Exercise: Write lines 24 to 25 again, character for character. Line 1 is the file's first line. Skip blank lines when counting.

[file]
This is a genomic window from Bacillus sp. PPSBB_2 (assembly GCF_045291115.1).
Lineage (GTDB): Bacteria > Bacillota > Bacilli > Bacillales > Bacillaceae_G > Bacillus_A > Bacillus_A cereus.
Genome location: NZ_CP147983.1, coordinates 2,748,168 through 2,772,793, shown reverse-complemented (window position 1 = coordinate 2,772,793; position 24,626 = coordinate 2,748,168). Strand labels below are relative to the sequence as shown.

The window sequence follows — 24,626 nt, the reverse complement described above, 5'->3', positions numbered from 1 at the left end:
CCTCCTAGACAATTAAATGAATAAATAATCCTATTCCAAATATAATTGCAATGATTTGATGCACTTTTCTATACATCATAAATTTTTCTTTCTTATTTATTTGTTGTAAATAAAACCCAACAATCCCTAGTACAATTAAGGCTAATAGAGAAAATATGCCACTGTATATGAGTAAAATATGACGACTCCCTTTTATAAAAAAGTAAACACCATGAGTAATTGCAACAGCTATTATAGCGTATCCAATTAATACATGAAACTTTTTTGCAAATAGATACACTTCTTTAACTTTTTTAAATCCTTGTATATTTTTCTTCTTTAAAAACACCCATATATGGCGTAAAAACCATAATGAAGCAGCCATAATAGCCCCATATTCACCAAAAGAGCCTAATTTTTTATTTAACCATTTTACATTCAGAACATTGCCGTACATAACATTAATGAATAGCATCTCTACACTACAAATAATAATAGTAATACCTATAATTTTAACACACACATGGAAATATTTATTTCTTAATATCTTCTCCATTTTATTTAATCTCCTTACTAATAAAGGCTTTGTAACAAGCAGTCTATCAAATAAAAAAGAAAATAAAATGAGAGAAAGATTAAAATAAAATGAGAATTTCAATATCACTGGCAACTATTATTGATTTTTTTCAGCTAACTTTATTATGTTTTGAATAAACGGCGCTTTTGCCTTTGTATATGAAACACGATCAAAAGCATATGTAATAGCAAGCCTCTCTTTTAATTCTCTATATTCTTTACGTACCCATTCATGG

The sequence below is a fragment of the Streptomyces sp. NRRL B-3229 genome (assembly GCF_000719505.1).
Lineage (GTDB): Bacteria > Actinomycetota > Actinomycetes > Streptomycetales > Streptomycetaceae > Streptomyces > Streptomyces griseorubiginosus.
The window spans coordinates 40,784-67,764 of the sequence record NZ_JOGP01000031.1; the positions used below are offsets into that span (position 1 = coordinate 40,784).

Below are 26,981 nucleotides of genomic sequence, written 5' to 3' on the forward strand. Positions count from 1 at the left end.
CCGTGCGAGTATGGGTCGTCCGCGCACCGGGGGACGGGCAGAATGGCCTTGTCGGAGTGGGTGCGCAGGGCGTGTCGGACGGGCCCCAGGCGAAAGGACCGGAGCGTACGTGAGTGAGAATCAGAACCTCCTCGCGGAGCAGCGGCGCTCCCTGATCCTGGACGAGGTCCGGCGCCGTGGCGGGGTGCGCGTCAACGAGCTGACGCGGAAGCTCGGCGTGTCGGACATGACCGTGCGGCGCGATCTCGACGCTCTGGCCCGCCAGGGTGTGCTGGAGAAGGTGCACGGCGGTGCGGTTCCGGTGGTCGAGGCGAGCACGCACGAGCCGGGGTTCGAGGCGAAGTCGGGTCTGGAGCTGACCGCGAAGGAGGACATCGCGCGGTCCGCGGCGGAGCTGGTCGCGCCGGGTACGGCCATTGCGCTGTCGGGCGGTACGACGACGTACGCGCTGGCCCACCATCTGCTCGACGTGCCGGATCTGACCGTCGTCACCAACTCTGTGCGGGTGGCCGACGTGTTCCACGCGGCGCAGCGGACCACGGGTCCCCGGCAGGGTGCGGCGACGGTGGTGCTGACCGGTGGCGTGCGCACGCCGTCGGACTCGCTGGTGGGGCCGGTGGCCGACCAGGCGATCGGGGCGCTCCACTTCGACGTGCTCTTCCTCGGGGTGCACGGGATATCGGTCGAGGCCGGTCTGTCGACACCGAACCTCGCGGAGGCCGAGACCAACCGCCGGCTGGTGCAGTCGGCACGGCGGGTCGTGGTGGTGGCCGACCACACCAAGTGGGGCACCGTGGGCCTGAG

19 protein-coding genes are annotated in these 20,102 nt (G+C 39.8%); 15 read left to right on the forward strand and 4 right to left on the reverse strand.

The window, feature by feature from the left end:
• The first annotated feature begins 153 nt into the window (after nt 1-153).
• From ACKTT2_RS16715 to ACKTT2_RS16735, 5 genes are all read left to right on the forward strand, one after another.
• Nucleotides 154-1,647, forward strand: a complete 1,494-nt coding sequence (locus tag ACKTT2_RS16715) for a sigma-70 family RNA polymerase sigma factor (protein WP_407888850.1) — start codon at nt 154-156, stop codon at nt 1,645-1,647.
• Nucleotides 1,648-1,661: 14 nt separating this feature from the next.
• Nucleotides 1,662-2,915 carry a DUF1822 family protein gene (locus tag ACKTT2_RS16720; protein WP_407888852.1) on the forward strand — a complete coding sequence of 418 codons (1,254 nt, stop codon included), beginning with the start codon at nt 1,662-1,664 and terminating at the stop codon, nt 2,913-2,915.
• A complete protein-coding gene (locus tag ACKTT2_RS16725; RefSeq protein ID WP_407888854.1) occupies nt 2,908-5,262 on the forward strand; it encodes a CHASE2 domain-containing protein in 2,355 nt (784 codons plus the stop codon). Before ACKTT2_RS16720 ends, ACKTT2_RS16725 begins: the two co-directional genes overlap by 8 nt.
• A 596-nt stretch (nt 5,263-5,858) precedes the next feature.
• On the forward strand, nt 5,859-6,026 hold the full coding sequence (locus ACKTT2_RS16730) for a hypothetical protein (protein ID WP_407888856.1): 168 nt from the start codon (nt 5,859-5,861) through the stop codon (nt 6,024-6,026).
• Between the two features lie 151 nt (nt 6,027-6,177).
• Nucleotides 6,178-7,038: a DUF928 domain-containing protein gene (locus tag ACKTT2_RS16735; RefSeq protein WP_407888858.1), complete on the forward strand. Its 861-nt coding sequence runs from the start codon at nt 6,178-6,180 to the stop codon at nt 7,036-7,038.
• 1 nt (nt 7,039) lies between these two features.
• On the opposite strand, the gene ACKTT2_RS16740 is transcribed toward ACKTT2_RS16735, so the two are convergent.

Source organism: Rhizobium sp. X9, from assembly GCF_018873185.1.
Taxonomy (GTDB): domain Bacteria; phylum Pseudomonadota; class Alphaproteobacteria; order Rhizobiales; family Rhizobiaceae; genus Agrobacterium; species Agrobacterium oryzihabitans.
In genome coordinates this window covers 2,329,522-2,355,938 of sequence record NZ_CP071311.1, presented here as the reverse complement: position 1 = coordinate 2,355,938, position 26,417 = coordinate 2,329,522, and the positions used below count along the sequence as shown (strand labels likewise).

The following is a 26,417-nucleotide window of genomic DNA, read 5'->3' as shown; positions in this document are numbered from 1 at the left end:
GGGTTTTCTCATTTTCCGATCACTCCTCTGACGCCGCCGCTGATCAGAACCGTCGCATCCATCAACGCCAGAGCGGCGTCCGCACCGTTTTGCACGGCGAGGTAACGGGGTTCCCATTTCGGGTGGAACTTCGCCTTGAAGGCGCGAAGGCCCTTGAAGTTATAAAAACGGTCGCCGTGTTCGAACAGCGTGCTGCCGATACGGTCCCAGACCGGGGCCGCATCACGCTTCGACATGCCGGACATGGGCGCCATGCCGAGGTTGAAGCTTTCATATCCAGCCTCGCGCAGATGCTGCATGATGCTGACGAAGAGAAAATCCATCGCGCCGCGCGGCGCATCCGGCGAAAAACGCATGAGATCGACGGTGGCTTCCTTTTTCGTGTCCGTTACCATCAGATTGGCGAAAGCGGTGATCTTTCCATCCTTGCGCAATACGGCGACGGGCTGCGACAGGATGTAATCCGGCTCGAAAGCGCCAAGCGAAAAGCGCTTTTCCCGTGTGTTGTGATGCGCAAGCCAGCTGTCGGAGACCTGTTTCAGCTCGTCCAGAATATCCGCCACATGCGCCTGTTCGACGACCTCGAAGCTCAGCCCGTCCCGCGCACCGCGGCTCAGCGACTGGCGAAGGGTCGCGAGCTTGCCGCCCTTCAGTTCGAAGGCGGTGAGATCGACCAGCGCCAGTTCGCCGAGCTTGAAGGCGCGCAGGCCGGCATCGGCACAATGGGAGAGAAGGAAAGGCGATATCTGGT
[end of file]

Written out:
• On the opposite strand, the gene ACKTT2_RS16740 is transcribed toward ACKTT2_RS16735, so the two are convergent.

Source organism: Rhizobium sp. X9, from assembly GCF_018873185.1.